Below potential

Speeches and statements emanating from the just-concluded third Bay of Bengal Initiative for Multi-Sectoral Technical and Economic Cooperation (BIMSTEC) summit in Myanmar were rich in stressing co-operative intentions.

Participating heads of state pledged solemnly to jointly fight terrorism, transnational crimes and drug trafficking and agreed to accelerate efforts to improve connectivity and cooperation in trade, energy and environment. However, BIMSTEC has done little beyond expressing good intentions. The only concrete achievement to come out of the Myanmar meet was the signing of three pacts relating to the setting up of a permanent secretariat, weather-related scientific research and culture.  These agreements, while welcome, are way below the immense potential that the region carries. A part of the problem lies in the low priority that the region’s leaders accord BIMSTEC. In the 16 years since it came into being, only three summits have been held. BIMSTEC’s below the par performance must be attributed to India’s lack of interest in the regional grouping. Geographically, India is located centrally in the grouping; every infrastructure project depends on Delh’s participation. India is BIMSTEC’s most powerful economy too. Unlike SAARC, whose very functioning has been hampered by Pakistan’s obstructionist conduct, BIMSTEC is largely free of bilateral bickering. When it was set up in 1997, India in fact was eager, seeing it as a more viable and productive alternative to SAARC. Where has that enthusiasm gone?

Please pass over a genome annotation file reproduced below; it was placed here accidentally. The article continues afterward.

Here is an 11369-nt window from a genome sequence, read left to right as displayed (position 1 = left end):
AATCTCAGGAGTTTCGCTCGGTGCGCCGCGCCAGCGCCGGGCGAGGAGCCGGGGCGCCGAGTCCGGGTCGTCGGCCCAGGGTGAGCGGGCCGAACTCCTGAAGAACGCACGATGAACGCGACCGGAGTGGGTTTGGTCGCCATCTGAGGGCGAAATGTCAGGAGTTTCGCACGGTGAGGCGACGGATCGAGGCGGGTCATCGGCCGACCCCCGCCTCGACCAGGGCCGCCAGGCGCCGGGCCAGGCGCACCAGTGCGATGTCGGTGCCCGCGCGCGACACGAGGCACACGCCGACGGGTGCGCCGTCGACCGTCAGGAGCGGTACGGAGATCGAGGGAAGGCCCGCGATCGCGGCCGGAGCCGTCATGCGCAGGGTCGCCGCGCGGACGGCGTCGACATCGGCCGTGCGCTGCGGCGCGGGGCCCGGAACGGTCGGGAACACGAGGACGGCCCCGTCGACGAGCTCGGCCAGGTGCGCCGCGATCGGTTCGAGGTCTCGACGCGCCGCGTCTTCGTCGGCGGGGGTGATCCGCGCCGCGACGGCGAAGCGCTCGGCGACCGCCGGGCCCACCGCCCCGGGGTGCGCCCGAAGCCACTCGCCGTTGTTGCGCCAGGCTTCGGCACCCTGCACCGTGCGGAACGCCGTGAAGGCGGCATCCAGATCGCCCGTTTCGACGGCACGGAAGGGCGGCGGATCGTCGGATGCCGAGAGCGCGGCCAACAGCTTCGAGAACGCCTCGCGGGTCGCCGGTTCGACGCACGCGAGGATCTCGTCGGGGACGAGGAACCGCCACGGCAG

BIMSTEC projects envisaging regional connectivity could transform economies. But these are yet to see the light of day. A road project linking India’s landlocked Northeast with Thailand via Myanmar is yet to be completed as is a multi-modal transport corridor plan linking the Northeast with the Bay of Bengal via Myanmar. Completion of such projects will not only improve India’s relations with neighbouring Myanmar but also, it will open up our economically under-developed Northeast to trade with vibrant Southeast Asia. This lethargy stands in contrast to the determined inroads that China has made in building infrastructure linking its own economy with Bangladesh, Myanmar, Thailand and others.

As with SAARC, BIMSTEC is being reported more for the bilateral meetings that take place on its sidelines rather than what the summit itself produces. Its Myanmar meet was Prime Minister Manmohan Singh’s last overseas diplomatic engagement before he demits office.

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